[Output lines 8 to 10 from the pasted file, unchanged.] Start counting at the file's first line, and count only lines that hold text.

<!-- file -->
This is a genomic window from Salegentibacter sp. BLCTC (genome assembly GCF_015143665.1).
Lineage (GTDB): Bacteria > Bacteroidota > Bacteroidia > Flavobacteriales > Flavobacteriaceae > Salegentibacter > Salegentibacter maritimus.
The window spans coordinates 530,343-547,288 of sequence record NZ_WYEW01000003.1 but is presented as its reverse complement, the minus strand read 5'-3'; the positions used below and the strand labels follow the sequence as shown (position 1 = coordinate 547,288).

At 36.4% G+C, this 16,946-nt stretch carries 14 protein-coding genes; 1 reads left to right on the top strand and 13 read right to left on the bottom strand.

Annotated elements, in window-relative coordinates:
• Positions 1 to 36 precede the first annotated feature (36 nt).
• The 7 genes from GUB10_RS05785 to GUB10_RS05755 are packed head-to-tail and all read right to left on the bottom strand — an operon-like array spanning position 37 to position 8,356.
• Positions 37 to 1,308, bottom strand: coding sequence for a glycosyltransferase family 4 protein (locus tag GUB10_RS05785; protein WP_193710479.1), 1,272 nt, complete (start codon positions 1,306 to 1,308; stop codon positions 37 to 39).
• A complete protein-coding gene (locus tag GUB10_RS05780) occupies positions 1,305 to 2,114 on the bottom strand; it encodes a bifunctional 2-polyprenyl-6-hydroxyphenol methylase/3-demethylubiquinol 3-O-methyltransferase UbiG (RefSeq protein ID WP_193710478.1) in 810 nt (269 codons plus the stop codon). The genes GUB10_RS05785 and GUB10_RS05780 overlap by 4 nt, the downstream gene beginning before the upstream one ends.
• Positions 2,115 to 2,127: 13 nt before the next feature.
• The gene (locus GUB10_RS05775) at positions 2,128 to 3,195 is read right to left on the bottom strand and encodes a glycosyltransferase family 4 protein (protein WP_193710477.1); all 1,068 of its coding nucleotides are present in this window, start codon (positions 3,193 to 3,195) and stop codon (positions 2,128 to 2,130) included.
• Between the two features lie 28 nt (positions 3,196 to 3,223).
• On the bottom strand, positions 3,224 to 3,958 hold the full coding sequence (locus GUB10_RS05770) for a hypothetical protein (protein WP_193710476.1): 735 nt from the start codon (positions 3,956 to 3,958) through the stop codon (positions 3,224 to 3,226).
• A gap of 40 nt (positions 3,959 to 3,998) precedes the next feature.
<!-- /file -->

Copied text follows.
• Positions 37 to 1,308, bottom strand: coding sequence for a glycosyltransferase family 4 protein (locus tag GUB10_RS05785; protein WP_193710479.1), 1,272 nt, complete (start codon positions 1,306 to 1,308; stop codon positions 37 to 39).
• A complete protein-coding gene (locus tag GUB10_RS05780) occupies positions 1,305 to 2,114 on the bottom strand; it encodes a bifunctional 2-polyprenyl-6-hydroxyphenol methylase/3-demethylubiquinol 3-O-methyltransferase UbiG (RefSeq protein ID WP_193710478.1) in 810 nt (269 codons plus the stop codon). The genes GUB10_RS05785 and GUB10_RS05780 overlap by 4 nt, the downstream gene beginning before the upstream one ends.
• Positions 2,115 to 2,127: 13 nt before the next feature.